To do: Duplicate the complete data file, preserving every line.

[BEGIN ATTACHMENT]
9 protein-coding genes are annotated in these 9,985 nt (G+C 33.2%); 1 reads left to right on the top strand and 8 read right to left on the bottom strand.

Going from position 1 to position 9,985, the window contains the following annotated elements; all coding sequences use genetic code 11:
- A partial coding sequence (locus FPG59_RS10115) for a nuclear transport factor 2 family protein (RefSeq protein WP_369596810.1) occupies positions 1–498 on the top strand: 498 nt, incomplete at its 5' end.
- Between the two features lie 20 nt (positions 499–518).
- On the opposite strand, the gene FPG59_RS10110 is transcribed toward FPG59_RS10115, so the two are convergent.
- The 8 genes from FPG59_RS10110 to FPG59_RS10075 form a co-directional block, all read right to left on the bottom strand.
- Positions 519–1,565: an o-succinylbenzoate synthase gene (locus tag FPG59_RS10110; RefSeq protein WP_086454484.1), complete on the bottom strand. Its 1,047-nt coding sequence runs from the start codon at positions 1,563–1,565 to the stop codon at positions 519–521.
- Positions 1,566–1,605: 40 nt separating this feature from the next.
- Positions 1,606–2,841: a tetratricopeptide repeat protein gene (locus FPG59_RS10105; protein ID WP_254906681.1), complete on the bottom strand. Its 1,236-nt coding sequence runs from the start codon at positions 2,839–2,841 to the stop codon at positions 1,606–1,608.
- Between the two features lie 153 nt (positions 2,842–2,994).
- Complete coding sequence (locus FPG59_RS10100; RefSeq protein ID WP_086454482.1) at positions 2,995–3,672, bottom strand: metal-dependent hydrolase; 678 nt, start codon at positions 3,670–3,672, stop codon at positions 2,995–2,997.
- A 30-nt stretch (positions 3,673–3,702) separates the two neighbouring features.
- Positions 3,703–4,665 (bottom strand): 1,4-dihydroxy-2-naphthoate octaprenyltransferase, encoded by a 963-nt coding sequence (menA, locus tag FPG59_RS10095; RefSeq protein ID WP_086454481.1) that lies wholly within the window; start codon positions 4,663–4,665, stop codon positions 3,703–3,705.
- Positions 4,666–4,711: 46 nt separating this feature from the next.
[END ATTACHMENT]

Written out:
9 protein-coding genes are annotated in these 9,985 nt (G+C 33.2%); 1 reads left to right on the top strand and 8 read right to left on the bottom strand.

Going from position 1 to position 9,985, the window contains the following annotated elements; all coding sequences use genetic code 11:
- A partial coding sequence (locus FPG59_RS10115) for a nuclear transport factor 2 family protein (RefSeq protein WP_369596810.1) occupies positions 1–498 on the top strand: 498 nt, incomplete at its 5' end.
- Between the two features lie 20 nt (positions 499–518).
- On the opposite strand, the gene FPG59_RS10110 is transcribed toward FPG59_RS10115, so the two are convergent.
- The 8 genes from FPG59_RS10110 to FPG59_RS10075 form a co-directional block, all read right to left on the bottom strand.
- Positions 519–1,565: an o-succinylbenzoate synthase gene (locus tag FPG59_RS10110; RefSeq protein WP_086454484.1), complete on the bottom strand. Its 1,047-nt coding sequence runs from the start codon at positions 1,563–1,565 to the stop codon at positions 519–521.
- Positions 1,566–1,605: 40 nt separating this feature from the next.
- Positions 1,606–2,841: a tetratricopeptide repeat protein gene (locus FPG59_RS10105; protein ID WP_254906681.1), complete on the bottom strand. Its 1,236-nt coding sequence runs from the start codon at positions 2,839–2,841 to the stop codon at positions 1,606–1,608.
- Between the two features lie 153 nt (positions 2,842–2,994).
- Complete coding sequence (locus FPG59_RS10100; RefSeq protein ID WP_086454482.1) at positions 2,995–3,672, bottom strand: metal-dependent hydrolase; 678 nt, start codon at positions 3,670–3,672, stop codon at positions 2,995–2,997.
- A 30-nt stretch (positions 3,673–3,702) separates the two neighbouring features.
- Positions 3,703–4,665 (bottom strand): 1,4-dihydroxy-2-naphthoate octaprenyltransferase, encoded by a 963-nt coding sequence (menA, locus tag FPG59_RS10095; RefSeq protein ID WP_086454481.1) that lies wholly within the window; start codon positions 4,663–4,665, stop codon positions 3,703–3,705.
- Positions 4,666–4,711: 46 nt separating this feature from the next.